San Jose, California (CNN) - President Barack Obama says when it comes to this year's midterm elections, Democrats have a problem: they don't vote.
"Democrats have a congenital defect when it comes to our politics, and that is we like voting during presidential years and during the midterms we don't vote. And so you already have lower voting totals during the midterms, and it's our folks that stay home," the President said a Democratic National Committee fundraiser in San Jose, California Thursday night.
The event was the last in a series of Democratic party fundraisers Obama headlined the past two days during a swing through California. Besides bringing in the bucks for the DNC and the party's House and Senate re-election committees, the President was also trying fire up the base, to motivate Democratic voters to do just that this November: vote.
And Democrats, more than Republicans, appear to have more work ahead of them when it comes to firing up the base. Conventional wisdom dictates that the GOP has an advantage over the Democrats in midterm contests. White voters and older voters, key to the Republican base, tend to cast ballots in bigger percentages in midterms than younger voters and minorities, who are an important part of the Democrats' base
"Maybe in normal times that's okay - although I don't think it's ever okay for us not to vote. But in this midterm, with the stakes as high as they are, with the progress that needs to be made, with families out there who are desperate to see a Washington that is on their side - we're going to have to make sure that we are coming out with the same urgency and the same enthusiasm that we typically show during presidential years," Obama added.
Three recent national polls indicated that Republicans are more enthusiastic about voting this November than Democrats.
According to an NBC News/Wall Street Journal poll, 45% of registered voters said they want the November elections to result in a Republican-controlled Congress, with an equal amount saying they'd like to see Democrats in control on Capitol Hill. But among voters with the highest interest in the midterms, the GOP held a 15-percentage point lead (53%-38%) over the Democrats on the question of which party should control Congress.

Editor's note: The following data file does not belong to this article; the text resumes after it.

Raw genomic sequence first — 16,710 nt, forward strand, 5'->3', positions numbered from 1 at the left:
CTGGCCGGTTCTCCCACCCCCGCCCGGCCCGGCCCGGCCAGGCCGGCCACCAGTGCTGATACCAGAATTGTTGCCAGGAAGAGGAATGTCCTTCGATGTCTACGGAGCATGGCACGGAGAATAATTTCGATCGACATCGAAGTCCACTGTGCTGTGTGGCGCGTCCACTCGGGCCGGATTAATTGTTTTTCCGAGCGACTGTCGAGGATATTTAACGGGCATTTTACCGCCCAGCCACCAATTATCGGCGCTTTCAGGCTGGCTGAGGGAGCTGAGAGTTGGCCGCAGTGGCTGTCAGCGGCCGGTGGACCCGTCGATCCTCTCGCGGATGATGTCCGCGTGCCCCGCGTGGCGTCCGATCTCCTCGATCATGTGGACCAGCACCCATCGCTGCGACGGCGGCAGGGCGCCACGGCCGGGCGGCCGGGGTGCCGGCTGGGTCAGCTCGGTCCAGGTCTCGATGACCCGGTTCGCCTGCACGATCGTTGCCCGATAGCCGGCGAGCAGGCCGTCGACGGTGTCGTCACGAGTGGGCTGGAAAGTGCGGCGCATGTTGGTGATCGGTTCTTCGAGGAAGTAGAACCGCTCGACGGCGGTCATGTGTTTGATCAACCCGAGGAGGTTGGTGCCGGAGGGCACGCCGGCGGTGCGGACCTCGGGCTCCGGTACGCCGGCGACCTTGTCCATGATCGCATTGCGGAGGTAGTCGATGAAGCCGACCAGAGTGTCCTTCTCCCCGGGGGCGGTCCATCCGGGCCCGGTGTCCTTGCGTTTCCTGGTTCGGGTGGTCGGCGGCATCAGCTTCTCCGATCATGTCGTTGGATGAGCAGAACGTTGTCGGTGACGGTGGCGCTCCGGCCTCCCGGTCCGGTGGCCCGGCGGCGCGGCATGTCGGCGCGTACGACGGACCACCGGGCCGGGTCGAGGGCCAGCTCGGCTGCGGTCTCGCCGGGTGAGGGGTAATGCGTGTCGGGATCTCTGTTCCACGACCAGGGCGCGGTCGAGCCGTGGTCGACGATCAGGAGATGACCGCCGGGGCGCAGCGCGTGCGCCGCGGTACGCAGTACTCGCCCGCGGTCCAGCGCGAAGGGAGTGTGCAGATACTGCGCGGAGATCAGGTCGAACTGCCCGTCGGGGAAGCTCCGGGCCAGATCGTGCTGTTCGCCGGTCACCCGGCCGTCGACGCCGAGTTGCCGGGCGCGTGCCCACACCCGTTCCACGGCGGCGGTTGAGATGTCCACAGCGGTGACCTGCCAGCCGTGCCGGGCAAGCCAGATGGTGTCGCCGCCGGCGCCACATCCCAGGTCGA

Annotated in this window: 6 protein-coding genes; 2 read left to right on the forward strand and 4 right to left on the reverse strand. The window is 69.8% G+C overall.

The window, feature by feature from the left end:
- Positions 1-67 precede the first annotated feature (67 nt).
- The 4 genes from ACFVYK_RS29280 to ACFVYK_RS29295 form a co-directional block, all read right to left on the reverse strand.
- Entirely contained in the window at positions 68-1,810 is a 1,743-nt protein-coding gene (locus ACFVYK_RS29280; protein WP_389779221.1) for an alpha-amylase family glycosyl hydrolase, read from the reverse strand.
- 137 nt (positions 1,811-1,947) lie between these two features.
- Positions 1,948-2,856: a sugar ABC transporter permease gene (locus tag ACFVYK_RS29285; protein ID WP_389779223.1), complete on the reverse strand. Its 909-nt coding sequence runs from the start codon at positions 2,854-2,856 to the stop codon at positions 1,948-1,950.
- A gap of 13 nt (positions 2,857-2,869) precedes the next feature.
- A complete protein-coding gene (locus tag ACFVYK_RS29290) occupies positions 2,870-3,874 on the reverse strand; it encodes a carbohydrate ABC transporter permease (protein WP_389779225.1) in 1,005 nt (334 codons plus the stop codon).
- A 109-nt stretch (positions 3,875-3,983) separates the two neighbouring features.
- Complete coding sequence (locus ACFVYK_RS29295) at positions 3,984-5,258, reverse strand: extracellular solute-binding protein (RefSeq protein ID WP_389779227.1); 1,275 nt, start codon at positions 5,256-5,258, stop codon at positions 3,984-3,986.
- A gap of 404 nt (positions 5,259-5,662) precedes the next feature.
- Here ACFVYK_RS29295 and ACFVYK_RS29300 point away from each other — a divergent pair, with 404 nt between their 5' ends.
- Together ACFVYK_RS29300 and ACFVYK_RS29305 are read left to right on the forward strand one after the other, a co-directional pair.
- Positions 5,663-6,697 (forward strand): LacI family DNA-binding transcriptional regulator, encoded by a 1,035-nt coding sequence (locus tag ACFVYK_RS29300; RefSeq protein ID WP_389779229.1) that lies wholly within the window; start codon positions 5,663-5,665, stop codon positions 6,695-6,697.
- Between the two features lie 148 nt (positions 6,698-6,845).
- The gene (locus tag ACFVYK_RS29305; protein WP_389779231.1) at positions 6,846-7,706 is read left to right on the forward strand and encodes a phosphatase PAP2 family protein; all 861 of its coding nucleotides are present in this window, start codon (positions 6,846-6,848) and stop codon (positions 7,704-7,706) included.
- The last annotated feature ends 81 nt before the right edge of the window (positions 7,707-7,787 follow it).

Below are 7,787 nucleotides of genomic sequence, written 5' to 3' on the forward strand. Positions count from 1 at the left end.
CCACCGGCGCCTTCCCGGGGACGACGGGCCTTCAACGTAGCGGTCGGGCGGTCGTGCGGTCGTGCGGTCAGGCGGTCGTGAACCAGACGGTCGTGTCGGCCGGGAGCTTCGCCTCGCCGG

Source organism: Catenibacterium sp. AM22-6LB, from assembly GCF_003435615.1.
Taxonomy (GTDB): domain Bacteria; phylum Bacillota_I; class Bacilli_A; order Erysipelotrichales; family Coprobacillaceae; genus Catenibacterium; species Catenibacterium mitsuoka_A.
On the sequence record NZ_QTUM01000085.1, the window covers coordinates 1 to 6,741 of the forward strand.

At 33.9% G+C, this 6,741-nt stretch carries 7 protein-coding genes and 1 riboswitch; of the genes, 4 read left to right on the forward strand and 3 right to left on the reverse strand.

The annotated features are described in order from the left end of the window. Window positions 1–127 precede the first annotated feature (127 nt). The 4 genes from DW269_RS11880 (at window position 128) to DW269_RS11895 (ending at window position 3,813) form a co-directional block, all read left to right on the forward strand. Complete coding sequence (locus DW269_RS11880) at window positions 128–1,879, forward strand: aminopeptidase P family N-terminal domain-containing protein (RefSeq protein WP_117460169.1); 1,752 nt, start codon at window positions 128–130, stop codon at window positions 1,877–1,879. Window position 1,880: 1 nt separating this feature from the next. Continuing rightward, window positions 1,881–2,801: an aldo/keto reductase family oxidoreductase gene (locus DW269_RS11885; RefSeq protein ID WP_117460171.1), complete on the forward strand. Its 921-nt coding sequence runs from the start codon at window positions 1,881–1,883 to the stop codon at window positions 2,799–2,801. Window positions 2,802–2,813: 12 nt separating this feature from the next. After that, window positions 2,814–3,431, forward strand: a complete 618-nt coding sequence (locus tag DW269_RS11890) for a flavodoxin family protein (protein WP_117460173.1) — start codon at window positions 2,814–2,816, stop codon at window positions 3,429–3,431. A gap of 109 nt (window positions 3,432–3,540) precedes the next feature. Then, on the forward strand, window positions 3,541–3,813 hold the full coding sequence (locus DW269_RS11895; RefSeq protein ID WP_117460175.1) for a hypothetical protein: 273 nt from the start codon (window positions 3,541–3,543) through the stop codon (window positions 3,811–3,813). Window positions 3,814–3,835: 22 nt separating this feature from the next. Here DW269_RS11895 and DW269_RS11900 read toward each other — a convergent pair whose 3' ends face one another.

An ABC News/Washington Post survey indicated the two major political parties are all tied up in the generic ballot, which asks respondents to choose between a Democrat or Republican in their congressional district without identifying the candidates. But among those who said they'll definitely vote in November, the GOP had a slight five point edge.
Seventy percent of registered Republican voters questioned in a CBS News poll said they are very or somewhat excited about voting in November, compared to 58% of Democrats. And 81% of registered Republicans said they'll definitely vote in November, compared to 68% of registered Democrats.
And a Harvard University Institute of Politics poll on millennials – those between the ages of 18 and 29 – suggested a shrinking percentage of younger voters who say they'll cast ballots come November. According to the online survey, 24% of Americans under the age of 30 said they'll definitely vote in the midterms, a 10 point drop from last autumn, and seven points lower than what they said at a similar time in the 2010 midterm election cycle.
The Democrats currently hold a 55-45 majority in the Senate (including two independents who caucus with the party). But the party's defending 21 of the 36 seats in play, with half of those Democratic-held seats in red or purple states.
In the House, Democrats need to pick up 17 GOP-held seats to win back control of the chamber, a feat political handicappers say is unlikely considering the shrinking number of competitive congressional districts.